In my interviews with the selection boards that chose me for promotion to the noncommissioned officer ranks (and later for commissioning), never was I asked how I would feel about sending men into a situation where I knew they would be killed. And as a member of several selection boards for potential non-commissioned officers and officers, I have never asked that hard question myself, nor have I heard others ask it.
By late in the first day of the battle of Shiloh, in 1862, General Ulysses S. Grant's army had lost thousands of men and was on the brink of defeat. Grant surveyed' the field, retired to his tent, and cried bitterly for the troops who had died following his orders. Then he composed himself and ordered a counterattack, knowing that more would die—but also knowing that it had to be done.
Captain Lew Walt, later to be Commandant of the Marine Corps, commanded a company of Marines on Guadalcanal. Facing a Japanese night assault, he ordered his men to hold their positions at all costs. He knew the consequences of his order. Men who looked to him for guidance would suffer and die so that the line would hold. The company stopped the Japanese attack, which could have overrun the entire defensive perimeter. Morning found Captain Walt cradling a dying rifleman in his arms, tenderly reassuring him that he had done well and that his captain was proud of him. He grieved for his beloved Marines, then went on doing his job.
Resolving the conflict between the mission and human lives demands tremendous strength and will. Some are neither able nor willing. Others can get the job done but are not strong enough to survive the aftermath. Our Corps and our Marines need leaders who can face all the trials of command without breaking. To honor their trust in us, we should prepare for this as we do for killing enemies or for our own suffering or dying. We must search our hearts to be sure we can and will do whatever may be needed, no matter what the cost to our own feelings and peace of mind. We should think about this, ask questions of those who have been there. As with other problems of leadership, we would benefit from guided readings and discussions on this subject. Having thought the issue through might make the difference between functioning on the battlefield and leaving our Marines leaderless at a crucial moment.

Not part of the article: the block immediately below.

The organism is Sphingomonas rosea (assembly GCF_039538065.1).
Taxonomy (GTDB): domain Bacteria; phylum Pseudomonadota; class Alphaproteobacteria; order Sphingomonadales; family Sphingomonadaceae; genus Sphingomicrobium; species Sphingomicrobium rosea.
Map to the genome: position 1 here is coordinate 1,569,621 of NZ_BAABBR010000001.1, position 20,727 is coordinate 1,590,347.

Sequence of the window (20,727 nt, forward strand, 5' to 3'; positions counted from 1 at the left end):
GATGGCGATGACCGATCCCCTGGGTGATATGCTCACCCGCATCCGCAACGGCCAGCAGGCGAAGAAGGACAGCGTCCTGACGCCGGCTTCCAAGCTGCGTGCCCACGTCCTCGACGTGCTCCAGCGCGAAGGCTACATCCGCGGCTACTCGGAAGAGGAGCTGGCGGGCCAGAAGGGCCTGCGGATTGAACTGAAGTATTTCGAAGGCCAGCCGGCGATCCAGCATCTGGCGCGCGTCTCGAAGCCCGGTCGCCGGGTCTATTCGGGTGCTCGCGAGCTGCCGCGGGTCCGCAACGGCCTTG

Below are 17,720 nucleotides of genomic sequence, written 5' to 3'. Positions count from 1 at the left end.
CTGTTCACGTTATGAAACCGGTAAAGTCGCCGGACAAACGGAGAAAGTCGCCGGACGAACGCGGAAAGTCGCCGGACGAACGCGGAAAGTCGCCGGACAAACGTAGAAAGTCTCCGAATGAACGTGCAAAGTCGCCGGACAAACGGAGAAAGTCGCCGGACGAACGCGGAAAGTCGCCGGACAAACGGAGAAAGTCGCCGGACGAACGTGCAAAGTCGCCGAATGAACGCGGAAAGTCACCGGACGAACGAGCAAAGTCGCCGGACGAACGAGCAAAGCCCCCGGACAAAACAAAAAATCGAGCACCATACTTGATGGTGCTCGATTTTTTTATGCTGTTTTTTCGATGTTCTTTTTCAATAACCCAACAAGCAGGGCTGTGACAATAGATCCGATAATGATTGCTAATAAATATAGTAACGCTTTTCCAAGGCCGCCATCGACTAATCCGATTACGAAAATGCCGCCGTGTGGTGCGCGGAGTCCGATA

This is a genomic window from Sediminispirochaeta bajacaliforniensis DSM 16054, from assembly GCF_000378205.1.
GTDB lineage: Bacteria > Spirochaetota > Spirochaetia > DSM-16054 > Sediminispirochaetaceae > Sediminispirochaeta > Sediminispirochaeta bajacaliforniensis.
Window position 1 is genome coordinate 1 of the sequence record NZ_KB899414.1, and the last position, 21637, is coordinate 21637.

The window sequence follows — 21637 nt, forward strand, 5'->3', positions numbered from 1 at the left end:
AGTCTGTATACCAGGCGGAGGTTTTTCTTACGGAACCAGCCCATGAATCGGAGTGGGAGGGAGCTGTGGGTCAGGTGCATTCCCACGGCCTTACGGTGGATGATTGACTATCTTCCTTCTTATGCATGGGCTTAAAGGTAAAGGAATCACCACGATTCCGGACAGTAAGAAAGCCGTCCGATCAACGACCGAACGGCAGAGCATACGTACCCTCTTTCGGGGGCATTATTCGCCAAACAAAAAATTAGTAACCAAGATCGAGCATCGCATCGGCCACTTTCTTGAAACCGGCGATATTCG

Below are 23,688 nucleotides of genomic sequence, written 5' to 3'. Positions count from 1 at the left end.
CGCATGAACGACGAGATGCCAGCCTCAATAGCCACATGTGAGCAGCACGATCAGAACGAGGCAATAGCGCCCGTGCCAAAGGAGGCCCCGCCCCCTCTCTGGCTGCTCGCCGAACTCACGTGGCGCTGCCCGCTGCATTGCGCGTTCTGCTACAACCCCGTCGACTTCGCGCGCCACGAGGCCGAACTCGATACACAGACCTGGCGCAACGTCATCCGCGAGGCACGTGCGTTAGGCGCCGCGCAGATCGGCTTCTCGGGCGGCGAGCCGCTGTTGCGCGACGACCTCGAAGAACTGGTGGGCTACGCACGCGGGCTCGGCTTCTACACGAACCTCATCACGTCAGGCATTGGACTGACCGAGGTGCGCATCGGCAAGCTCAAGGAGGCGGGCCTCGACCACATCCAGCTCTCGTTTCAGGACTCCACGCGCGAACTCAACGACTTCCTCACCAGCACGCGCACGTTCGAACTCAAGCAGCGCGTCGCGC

If we examine our expectations from our own commanders, we find that we do not expect them to keep us alive under all circumstances. We expect them not to waste us—not to throw our lives away recklessly—and this is exactly what our Marines deserve from us. Their lives are riding on our professional competence and emotional maturity.
At The Basic School, combat leadership panels now discuss the problem ofsending the Marines we care for into harm's way. All of us should be doing the same, wherever we are, from fire team leader on up.
We can pursue this line of thought through individual initiative, and some do. Still, many of us spend most of our time thinking about the day-to-day demands of our current duties and give little thought to hypothetical future situations unless it is demanded. We tend to avoid dwelling on subjects that make us uneasy. Without impetus and guidance, few could attain the insights we need.
Talking about sending people to their deaths will arouse argument and intensity of feelings in ways that few leadership discussion topics do. Such discussion is likely to frighten some and disturb many. These days, when so many seem to enter military service for reasons unrelated to fighting and dying, it may cost the Marine Corps some potential recruits or officer candidates. But it is better to sense reality early than it is to flinch when the time comes to face reality head-on.
Captain Finley graduated from the Command and Control Systems Course at Quantico in May 1991; he is currently serving as the information systems management officer for the 7th Marine Expeditionary Brigade at Twentynine Palms, California.